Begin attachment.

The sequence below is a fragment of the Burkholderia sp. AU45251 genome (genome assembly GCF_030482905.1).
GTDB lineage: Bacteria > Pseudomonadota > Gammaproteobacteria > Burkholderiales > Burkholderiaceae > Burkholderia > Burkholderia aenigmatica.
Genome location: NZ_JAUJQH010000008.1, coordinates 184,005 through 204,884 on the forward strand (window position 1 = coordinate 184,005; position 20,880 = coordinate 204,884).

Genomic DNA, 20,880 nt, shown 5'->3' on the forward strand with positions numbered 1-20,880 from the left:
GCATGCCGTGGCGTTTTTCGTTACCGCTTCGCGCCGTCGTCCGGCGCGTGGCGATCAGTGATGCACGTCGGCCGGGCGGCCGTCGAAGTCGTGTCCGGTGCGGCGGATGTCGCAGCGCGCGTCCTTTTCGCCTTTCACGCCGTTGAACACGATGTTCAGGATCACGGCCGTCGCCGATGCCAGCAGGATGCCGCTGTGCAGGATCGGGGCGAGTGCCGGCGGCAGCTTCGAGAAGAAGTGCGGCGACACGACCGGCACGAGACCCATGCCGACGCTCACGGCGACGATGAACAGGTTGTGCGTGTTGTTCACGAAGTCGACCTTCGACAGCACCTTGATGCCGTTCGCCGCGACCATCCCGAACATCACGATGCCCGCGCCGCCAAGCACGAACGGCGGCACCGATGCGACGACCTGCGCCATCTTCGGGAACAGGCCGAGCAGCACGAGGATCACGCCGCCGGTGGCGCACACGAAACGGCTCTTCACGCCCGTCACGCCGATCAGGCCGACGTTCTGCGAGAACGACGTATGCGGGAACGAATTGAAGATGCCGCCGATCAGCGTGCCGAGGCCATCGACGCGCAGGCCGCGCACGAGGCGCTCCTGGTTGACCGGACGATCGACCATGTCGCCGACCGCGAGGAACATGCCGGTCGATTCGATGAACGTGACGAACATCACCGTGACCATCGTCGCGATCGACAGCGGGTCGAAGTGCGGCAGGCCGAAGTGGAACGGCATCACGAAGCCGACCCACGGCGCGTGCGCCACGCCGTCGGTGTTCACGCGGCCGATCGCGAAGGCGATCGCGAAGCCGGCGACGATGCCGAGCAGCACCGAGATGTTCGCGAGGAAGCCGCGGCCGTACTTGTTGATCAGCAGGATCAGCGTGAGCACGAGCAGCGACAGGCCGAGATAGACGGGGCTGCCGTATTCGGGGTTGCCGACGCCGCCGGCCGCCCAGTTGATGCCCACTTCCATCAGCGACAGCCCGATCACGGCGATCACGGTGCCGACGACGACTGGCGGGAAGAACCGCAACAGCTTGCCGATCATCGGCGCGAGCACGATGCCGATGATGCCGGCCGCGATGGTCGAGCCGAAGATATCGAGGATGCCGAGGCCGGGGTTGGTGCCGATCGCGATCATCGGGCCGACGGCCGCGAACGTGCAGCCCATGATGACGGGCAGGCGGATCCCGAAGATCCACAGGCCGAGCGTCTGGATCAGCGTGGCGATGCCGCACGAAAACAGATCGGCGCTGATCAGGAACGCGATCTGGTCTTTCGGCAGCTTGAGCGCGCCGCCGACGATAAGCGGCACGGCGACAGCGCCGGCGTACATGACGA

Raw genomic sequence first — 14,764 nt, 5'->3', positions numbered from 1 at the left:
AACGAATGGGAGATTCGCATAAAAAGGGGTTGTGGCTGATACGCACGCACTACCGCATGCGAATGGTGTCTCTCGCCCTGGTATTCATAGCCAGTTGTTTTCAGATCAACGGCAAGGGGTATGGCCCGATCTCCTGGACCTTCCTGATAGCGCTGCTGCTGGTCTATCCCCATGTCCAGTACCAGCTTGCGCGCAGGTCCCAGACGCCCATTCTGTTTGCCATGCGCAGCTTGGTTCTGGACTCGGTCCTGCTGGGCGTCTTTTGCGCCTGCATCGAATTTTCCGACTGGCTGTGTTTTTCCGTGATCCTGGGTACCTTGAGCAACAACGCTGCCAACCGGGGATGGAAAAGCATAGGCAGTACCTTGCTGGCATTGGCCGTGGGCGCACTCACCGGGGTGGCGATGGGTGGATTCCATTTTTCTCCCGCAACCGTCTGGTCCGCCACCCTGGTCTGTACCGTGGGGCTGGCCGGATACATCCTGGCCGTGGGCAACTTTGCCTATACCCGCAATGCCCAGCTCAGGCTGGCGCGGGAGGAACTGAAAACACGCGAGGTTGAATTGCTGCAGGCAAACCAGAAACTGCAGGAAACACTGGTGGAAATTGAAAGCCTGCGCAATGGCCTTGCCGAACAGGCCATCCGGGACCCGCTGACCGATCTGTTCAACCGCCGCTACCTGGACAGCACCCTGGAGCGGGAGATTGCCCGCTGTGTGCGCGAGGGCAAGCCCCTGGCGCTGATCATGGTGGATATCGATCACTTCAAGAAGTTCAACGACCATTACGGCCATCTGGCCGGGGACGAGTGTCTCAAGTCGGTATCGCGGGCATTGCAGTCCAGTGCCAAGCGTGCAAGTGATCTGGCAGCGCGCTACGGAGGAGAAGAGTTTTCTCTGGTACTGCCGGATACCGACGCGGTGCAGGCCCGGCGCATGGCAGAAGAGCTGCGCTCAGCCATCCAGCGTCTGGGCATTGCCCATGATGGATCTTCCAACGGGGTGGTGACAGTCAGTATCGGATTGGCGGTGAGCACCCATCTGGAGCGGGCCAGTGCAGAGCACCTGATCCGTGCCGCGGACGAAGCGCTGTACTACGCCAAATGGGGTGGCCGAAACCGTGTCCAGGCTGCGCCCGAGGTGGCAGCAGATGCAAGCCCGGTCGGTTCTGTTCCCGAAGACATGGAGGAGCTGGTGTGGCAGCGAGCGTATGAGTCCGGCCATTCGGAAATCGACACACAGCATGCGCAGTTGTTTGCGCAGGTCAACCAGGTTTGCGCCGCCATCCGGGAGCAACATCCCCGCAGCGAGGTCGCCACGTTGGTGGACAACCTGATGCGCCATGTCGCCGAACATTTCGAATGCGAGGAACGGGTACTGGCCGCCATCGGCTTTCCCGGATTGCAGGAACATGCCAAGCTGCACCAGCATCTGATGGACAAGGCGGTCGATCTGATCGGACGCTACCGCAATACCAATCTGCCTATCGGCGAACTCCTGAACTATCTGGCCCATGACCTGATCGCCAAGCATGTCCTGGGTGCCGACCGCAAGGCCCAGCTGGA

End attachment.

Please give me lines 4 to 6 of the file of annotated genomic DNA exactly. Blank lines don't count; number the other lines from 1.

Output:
Genomic DNA, 20,880 nt, shown 5'->3' on the forward strand with positions numbered 1-20,880 from the left:
GCATGCCGTGGCGTTTTTCGTTACCGCTTCGCGCCGTCGTCCGGCGCGTGGCGATCAGTGATGCACGTCGGCCGGGCGGCCGTCGAAGTCGTGTCCGGTGCGGCGGATGTCGCAGCGCGCGTCCTTTTCGCCTTTCACGCCGTTGAACACGATGTTCAGGATCACGGCCGTCGCCGATGCCAGCAGGATGCCGCTGTGCAGGATCGGGGCGAGTGCCGGCGGCAGCTTCGAGAAGAAGTGCGGCGACACGACCGGCACGAGACCCATGCCGACGCTCACGGCGACGATGAACAGGTTGTGCGTGTTGTTCACGAAGTCGACCTTCGACAGCACCTTGATGCCGTTCGCCGCGACCATCCCGAACATCACGATGCCCGCGCCGCCAAGCACGAACGGCGGCACCGATGCGACGACCTGCGCCATCTTCGGGAACAGGCCGAGCAGCACGAGGATCACGCCGCCGGTGGCGCACACGAAACGGCTCTTCACGCCCGTCACGCCGATCAGGCCGACGTTCTGCGAGAACGACGTATGCGGGAACGAATTGAAGATGCCGCCGATCAGCGTGCCGAGGCCATCGACGCGCAGGCCGCGCACGAGGCGCTCCTGGTTGACCGGACGATCGACCATGTCGCCGACCGCGAGGAACATGCCGGTCGATTCGATGAACGTGACGAACATCACCGTGACCATCGTCGCGATCGACAGCGGGTCGAAGTGCGGCAGGCCGAAGTGGAACGGCATCACGAAGCCGACCCACGGCGCGTGCGCCACGCCGTCGGTGTTCACGCGGCCGATCGCGAAGGCGATCGCGAAGCCGGCGACGATGCCGAGCAGCACCGAGATGTTCGCGAGGAAGCCGCGGCCGTACTTGTTGATCAGCAGGATCAGCGTGAGCACGAGCAGCGACAGGCCGAGATAGACGGGGCTGCCGTATTCGGGGTTGCCGACGCCGCCGGCCGCCCAGTTGATGCCCACTTCCATCAGCGACAGCCCGATCACGGCGATCACGGTGCCGACGACGACTGGCGGGAAGAACCGCAACAGCTTGCCGATCATCGGCGCGAGCACGATGCCGATGATGCCGGCCGCGATGGTCGAGCCGAAGATATCGAGGATGCCGAGGCCGGGGTTGGTGCCGATCGCGATCATCGGGCCGACGGCCGCGAACGTGCAGCCCATGATGACGGGCAGGCGGATCCCGAAGATCCACAGGCCGAGCGTCTGGATCAGCGTGGCGATGCCGCACGAAAACAGATCGGCGCTGATCAGGAACGCGATCTGGTCTTTCGGCAGCTTGAGCGCGCCGCCGACGATAAGCGGCACGGCGACAGCGCCGGCGTACATGACGA

Raw genomic sequence first — 14,764 nt, 5'->3', positions numbered from 1 at the left: